Matchbook Collecting: From The Beatles to The Loch Ness Monster
Before going smoke-free, restaurants routinely distributed free matchbooks emblazoned with their location & logo. After procuring a pile of designs, I started saving matchbooks that I came across or friends would bring me. Soon I had a giant, smelly bunch stored in a plastic bag.
History of Matches
Small sticks of pinewood coated with sulfer, early “matches” were invented in China in AD 577. Jump forward to Paris, 1805: a self-igniting match, lit by dipping it in asbestos, was invented. Not too safe!
Smelly and dangerous "friction matches" were invented in 1826. Finally, a "matchbook" with both matches and a striking surface occurred in 1892 & were sold by the Diamond Match Company.
Matchbook use peaked in the 1940s and 50s, then declined due to disposable lighters and anti-smoking campaigns. Recently, matchbooks have begun to regain popularity. The hobby of collecting matches is known as phillumeny. In 2005, there were over 1800 active collectors in The Rathkamp Matchcover Society.
My matches from California
In 1989 I came out to California for the first time to visit my sister. We splurged and dined at Santa Monica's Valentino's restaurant. I can't recall what I ate. I do recall seeing actor Dudley Moore, star of the original Arthur and 10 films, leaving just as we were. Yes, he was short. We did not disturb him. After a fine evening out, everyone deserves a little peace. I wonder if he kept his matches.
International Matches - Liverpool and beyond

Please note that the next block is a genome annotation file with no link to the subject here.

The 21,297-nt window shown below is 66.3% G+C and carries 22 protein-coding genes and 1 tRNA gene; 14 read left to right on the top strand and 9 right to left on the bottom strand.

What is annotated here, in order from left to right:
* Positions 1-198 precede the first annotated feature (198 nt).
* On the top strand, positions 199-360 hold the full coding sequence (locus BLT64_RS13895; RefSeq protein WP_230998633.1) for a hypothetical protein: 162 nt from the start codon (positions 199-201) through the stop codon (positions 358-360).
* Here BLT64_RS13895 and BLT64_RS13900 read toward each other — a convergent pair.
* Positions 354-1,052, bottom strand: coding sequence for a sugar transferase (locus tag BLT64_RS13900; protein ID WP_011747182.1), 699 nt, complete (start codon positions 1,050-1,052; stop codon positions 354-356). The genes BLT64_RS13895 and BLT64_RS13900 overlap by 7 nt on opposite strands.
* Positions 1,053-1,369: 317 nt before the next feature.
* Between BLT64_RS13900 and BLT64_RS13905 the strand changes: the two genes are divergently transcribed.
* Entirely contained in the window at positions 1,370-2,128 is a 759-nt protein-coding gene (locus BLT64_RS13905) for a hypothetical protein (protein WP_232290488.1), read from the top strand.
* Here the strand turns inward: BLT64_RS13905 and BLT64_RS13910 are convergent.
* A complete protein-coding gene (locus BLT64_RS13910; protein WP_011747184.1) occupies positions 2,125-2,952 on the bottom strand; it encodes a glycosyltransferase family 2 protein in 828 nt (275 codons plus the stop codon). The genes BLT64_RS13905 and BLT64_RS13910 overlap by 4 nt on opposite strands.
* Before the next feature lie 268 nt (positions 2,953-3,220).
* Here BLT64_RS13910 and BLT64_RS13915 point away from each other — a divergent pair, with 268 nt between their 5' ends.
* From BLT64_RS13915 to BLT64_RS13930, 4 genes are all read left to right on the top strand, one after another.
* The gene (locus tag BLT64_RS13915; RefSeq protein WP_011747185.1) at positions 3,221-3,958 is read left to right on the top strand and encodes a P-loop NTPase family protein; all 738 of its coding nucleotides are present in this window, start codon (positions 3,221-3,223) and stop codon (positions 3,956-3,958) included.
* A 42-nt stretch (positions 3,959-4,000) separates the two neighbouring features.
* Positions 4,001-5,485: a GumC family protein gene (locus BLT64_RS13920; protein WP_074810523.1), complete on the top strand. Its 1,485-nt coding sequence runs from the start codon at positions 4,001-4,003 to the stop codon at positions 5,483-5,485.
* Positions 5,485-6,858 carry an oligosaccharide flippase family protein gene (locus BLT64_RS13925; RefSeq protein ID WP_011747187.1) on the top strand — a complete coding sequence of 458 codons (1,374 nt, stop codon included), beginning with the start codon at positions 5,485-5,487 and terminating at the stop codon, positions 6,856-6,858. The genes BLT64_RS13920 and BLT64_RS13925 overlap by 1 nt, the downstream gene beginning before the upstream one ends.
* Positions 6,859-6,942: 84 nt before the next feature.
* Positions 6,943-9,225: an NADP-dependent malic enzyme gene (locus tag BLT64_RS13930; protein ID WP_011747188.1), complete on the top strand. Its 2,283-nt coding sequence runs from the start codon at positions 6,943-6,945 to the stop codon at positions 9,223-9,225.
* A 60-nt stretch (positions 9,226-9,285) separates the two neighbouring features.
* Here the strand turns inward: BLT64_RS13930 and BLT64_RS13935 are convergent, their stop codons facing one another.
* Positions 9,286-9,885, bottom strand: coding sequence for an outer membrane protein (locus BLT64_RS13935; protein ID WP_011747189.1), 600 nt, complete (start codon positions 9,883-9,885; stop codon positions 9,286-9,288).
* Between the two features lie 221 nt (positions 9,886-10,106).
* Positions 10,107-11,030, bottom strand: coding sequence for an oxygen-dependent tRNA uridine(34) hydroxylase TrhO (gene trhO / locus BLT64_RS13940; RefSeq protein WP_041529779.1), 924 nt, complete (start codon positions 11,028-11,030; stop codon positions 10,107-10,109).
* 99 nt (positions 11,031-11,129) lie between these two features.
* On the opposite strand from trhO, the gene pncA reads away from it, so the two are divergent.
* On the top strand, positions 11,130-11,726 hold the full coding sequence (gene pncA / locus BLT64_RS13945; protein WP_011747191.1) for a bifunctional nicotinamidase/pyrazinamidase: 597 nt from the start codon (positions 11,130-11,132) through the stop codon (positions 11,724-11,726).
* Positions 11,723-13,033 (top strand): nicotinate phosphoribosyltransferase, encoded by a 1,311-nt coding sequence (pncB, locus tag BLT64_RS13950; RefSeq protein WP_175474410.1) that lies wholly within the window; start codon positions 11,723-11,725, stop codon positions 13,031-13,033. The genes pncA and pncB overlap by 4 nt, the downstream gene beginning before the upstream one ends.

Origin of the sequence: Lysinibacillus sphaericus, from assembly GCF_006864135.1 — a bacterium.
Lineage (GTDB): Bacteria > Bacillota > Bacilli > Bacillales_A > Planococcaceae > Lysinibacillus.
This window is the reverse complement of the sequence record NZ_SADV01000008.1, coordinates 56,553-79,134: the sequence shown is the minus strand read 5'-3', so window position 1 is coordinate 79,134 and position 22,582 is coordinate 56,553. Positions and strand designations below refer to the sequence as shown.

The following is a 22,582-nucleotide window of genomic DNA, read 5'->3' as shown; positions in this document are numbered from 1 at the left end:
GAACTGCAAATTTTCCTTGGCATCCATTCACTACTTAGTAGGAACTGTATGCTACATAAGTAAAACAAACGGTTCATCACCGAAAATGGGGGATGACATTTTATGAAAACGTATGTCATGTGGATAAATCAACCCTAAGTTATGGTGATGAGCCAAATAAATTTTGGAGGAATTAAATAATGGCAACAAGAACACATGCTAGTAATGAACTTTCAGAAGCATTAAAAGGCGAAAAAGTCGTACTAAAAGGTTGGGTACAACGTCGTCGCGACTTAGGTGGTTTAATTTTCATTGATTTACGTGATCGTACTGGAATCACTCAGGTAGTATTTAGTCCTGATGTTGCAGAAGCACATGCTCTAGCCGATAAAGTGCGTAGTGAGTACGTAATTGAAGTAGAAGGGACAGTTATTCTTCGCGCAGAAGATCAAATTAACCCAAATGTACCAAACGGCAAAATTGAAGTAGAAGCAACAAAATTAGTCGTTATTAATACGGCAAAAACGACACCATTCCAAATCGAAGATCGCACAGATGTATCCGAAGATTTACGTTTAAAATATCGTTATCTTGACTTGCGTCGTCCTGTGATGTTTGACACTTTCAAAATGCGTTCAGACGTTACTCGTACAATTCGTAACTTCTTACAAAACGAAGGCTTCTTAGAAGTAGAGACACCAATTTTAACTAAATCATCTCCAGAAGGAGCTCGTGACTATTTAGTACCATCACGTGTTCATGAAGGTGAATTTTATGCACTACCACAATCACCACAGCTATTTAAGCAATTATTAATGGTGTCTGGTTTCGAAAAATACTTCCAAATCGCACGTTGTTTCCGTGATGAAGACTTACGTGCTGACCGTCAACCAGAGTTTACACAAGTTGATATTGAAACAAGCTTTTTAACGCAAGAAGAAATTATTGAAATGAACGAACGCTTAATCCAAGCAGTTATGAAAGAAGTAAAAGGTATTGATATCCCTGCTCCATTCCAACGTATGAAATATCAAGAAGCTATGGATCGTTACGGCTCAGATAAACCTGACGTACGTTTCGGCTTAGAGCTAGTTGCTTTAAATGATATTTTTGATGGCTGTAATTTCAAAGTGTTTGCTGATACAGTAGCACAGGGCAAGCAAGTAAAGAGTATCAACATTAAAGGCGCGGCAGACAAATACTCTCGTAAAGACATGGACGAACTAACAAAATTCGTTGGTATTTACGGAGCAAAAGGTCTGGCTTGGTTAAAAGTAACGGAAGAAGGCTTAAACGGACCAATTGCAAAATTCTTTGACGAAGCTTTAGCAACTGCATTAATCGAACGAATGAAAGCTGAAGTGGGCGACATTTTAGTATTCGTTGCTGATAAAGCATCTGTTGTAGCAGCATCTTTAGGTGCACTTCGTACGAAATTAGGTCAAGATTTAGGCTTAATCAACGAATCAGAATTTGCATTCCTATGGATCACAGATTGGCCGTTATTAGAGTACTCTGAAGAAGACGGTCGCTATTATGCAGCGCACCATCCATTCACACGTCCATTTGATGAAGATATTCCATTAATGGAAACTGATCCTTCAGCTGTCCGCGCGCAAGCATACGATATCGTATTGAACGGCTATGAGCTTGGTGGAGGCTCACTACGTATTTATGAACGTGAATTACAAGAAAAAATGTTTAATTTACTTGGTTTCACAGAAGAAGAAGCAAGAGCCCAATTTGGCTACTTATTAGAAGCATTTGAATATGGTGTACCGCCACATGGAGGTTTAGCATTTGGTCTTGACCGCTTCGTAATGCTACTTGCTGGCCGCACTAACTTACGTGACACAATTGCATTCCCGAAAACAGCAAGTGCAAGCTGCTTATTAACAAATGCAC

The Beatles & Nessie
Beatles matches from the Merseyside Tourism Board Liverpool, England are one of my favorites; my brother got them while at college in Edinburgh, Scotland. This is as close to the Fab Four or England as I have been.
Another winner: Loch Ness Center matches. Nessie, the famed sea monster from Loch (lake) Ness is certain to exist – at least on the cover of these matchbooks.
Windows On the World - World Trade Center matches
New York's World Trade Center
In the 1980s my sister and I visited the Windows on the World restaurant’s bar, the Liberty Lounge, on the 107th floor of New York’s World Trade Center. As always, I saved the matches. So named because it sported an aerial view of the Statue of Liberty out its tall, glass windows, we made the long elevator trip up just to see it for ourselves. The memories that matchbox brings back today are both haunting and poignant. It’s important to remember the whole world of people who were up there working and who perished that day, September 11, 2001. Gone but not forgotten.
Reverse side of matchbox - World Trade Center
Uniquely designed match sticks
Unique match sticks
Usually I discard the actual matches, only keeping the outer booklets or boxes. These pieces had such unique designs that I also saved the matches themselves.
Leave it to Donald Trump to offer flashy, unique matches for his Atlantic City, New Jersey casino, Trump Plaza. A vibrant red and gold booklet design is complimented by gold tipped matches with red heart and diamond playing card designs on each match.
The everyday design of Border Grill's orange and aqua cover is enhanced by the matching aqua with orange tipped matches inside. These southwestern colors make you want to go back to this Los Angeles restaurant for more.